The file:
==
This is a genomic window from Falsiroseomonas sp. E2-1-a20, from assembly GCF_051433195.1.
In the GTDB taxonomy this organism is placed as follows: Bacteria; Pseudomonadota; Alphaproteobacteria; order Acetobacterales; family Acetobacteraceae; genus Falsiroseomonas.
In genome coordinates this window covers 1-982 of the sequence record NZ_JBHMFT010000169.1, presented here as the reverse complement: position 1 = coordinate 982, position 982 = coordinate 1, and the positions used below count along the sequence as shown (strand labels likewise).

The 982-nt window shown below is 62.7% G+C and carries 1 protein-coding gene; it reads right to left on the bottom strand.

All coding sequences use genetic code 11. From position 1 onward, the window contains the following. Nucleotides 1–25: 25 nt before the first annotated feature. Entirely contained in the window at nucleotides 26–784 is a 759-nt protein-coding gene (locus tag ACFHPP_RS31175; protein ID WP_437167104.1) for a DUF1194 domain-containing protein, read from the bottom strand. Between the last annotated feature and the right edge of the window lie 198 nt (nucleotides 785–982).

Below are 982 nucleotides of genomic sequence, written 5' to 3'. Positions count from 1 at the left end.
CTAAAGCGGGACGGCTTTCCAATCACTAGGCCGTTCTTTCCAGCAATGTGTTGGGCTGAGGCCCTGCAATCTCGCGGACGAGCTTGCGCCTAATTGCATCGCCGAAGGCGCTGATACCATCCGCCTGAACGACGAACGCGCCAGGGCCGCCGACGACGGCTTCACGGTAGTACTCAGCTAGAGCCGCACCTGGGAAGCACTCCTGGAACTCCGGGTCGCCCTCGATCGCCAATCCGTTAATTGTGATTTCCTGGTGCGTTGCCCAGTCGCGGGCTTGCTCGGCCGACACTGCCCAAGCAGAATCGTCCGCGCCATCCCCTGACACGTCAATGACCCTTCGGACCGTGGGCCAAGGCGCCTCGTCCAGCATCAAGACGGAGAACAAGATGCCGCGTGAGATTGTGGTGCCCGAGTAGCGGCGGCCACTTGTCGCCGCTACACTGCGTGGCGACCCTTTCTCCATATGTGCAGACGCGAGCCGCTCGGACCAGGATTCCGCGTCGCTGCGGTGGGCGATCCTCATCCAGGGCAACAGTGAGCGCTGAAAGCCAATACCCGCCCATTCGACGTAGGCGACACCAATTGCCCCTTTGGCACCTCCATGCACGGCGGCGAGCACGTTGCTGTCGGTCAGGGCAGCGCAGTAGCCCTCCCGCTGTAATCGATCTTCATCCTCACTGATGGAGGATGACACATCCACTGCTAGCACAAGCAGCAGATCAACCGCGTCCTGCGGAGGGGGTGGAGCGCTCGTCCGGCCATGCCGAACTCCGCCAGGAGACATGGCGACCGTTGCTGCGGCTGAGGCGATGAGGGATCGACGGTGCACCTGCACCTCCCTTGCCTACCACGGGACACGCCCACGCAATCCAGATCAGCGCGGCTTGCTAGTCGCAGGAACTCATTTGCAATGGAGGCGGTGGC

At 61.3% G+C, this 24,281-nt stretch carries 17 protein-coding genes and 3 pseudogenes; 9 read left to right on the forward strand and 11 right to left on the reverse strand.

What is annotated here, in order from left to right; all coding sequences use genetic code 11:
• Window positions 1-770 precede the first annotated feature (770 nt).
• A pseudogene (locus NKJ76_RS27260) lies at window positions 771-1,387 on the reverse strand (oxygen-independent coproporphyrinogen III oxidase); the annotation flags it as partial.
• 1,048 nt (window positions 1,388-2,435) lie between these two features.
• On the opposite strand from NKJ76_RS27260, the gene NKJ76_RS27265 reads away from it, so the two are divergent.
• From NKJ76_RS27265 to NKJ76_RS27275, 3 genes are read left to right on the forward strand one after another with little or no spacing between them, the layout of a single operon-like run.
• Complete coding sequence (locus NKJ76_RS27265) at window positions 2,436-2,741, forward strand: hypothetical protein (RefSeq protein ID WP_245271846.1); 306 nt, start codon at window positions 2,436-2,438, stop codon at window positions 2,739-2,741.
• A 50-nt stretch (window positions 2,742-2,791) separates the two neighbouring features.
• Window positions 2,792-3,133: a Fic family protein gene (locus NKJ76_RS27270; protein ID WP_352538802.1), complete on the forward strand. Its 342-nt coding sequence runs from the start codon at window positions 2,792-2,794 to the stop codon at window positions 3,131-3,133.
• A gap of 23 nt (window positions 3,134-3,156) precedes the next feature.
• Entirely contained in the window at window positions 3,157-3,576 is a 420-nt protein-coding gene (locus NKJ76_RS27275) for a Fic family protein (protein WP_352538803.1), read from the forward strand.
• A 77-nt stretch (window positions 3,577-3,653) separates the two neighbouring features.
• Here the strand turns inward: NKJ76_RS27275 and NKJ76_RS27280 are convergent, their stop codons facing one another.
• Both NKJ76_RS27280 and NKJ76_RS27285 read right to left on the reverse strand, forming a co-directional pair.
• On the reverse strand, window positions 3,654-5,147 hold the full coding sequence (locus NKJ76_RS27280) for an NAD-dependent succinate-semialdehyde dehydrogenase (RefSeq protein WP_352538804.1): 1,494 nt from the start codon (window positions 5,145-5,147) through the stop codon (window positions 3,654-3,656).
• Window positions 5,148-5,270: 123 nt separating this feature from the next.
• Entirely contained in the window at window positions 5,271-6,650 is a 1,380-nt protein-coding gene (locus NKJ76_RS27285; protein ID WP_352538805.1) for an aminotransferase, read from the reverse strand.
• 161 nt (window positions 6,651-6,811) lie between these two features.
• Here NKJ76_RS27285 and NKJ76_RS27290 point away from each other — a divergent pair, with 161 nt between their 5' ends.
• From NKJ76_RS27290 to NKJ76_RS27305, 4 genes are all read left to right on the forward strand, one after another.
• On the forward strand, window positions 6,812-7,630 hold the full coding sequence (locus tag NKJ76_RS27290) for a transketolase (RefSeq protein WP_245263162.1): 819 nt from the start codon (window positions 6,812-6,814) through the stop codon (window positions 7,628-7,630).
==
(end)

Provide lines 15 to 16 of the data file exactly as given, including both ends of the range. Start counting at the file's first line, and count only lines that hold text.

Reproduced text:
• Complete coding sequence (locus NKJ76_RS27265) at window positions 2,436-2,741, forward strand: hypothetical protein (RefSeq protein ID WP_245271846.1); 306 nt, start codon at window positions 2,436-2,438, stop codon at window positions 2,739-2,741.
• A 50-nt stretch (window positions 2,742-2,791) separates the two neighbouring features.